Mortgages are complicated and stressful, not to mention possibly the largest financial transaction of your life. It is important that you choose the right loan, the right mortgage banker, and get the best rate. So how do you coordinate all of these things and still manage to close on your home? Read more to find out.
Buying your first home or even finding a new one is an exciting prospect. Sometimes we can get swept away with features we want in our new homes. I often daydream of a backyard retreat with giant pool, kitchens with industrial-grade appliances, bathrooms with two tubs and a steam shower. Sure, it’d be nice, but in reality my ideal home is way outside of my budget – make that light years from my realistic budget.
So let’s bring things back to reality and think about what you need your new home to have. Check out the tips below to help keep get you on track when you start house hunting.
Create a Budget
One important thing to do before you start is find out how much you can spend on a house. The general rule of thumb is about three times your annual income. Once you figure this budget out, you can use a mortgage calculator to better understand your mortgage monthly payments.
Using some kind of budgeting program, like those offered by Quizzle or Mint, will help give you a clear picture of how your mortgage payment fits into your monthly expenses holistically. You’ll want to make sure you have plenty of money left over at the end of the month for savings and other miscellaneous items.
Prioritize What You Need, What You Want and What You Can Live Without
Sit down and think about what your new house absolutely, without a shadow of a doubt, must have. We’re not talking about a bathroom, kitchen or bedroom either. Those are fairly standard for most homes. Think about whether you need to be closer to work to have a better work-life balance. Do you need it to be two stories? Is this house close to a good school? We’re talking the essentials – things you cannot live without.
Next think about what you want your new home to have that your current home doesn’t have. Think of these as upgrades. Maybe you want a master bathroom so you don’t have to share with the kids, or maybe it’d be nice to have a garage.
Now you get to have some fun. The final part of your list is the wish list, or things you’d love to have but could probably live without. Things like pools, a guest home, a theater room, 9-person hot tub, home bowling alley, etc. Get it all out of your system.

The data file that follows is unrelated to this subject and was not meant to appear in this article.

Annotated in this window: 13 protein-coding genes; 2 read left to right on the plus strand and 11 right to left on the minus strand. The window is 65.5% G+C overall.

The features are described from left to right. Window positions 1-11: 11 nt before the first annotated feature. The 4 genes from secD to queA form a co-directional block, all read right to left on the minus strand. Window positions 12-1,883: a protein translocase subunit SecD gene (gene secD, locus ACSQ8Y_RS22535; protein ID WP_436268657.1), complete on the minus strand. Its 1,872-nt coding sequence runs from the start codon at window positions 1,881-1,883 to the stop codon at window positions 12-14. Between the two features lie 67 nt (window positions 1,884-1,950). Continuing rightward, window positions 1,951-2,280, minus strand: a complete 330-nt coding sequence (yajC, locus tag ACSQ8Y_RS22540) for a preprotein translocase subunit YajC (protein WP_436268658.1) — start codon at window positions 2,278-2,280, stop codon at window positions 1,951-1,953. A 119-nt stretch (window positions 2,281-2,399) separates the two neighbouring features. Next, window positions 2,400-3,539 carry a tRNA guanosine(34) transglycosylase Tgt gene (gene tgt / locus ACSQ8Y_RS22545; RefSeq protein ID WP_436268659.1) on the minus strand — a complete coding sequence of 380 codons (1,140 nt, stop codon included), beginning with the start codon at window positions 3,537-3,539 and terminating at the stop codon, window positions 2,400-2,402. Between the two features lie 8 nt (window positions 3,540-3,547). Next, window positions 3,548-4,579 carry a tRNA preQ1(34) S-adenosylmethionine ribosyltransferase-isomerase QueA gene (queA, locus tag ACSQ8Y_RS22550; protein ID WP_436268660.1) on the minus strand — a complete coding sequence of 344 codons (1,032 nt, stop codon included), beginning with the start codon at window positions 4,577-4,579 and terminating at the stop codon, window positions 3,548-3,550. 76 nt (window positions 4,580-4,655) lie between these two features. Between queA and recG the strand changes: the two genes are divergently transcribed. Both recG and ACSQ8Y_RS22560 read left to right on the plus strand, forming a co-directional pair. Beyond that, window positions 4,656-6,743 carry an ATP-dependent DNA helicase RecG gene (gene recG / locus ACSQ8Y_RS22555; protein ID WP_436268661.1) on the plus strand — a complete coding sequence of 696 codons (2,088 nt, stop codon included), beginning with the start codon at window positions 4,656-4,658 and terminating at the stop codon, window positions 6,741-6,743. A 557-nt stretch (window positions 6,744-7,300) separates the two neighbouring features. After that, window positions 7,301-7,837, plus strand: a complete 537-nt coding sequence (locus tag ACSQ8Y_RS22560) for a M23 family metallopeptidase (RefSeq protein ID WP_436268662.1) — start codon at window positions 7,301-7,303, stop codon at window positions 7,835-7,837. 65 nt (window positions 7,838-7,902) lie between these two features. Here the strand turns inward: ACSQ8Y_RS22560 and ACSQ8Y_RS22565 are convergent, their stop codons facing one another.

Cut Out the What Can You Live Without
The pie-in-the sky stuff, like your own personal basement bowling alley, would be nice; however, you can probably continue to live perfectly fine without it. Is it worth it to spend thousands of dollars more on those luxury items when you could use that money elsewhere? Seriously, stop thinking about the bowling alley. We’re moving on now.
Take Your List and Start House Hunting
Speak with a real estate agent or just start looking at homes online to see what homes are out there and compare them with all of the items on your list. This will help you see if you can get everything on your list within your budget. If you can’t find a home you can afford with everything you want, it’s time to re-evaluate.
Re-evaluate Your List
Maybe you’re finding that houses with the all the items on your list aren’t falling within your budget. Look back at your list and see where you can cut. Remember, you can always change things like flooring, carpet, paint, cabinets and appliances. Homeowners and sellers often remodel or update homes to get an increased return on their investment when they decide to sell.
An updated, ready-to-use kitchen would be great, but maybe you can use the money you save on a lower priced house to update the kitchen later. You might even save money by doing the work yourself.
Finding the right home might make you want to pull your hair out. Preparing ahead of time, knowing what you really want in a house and having the right expectations makes the process easier and less stressful.
Do you have any other home hunting tips? Share your experiences with other Zing readers in the comments below.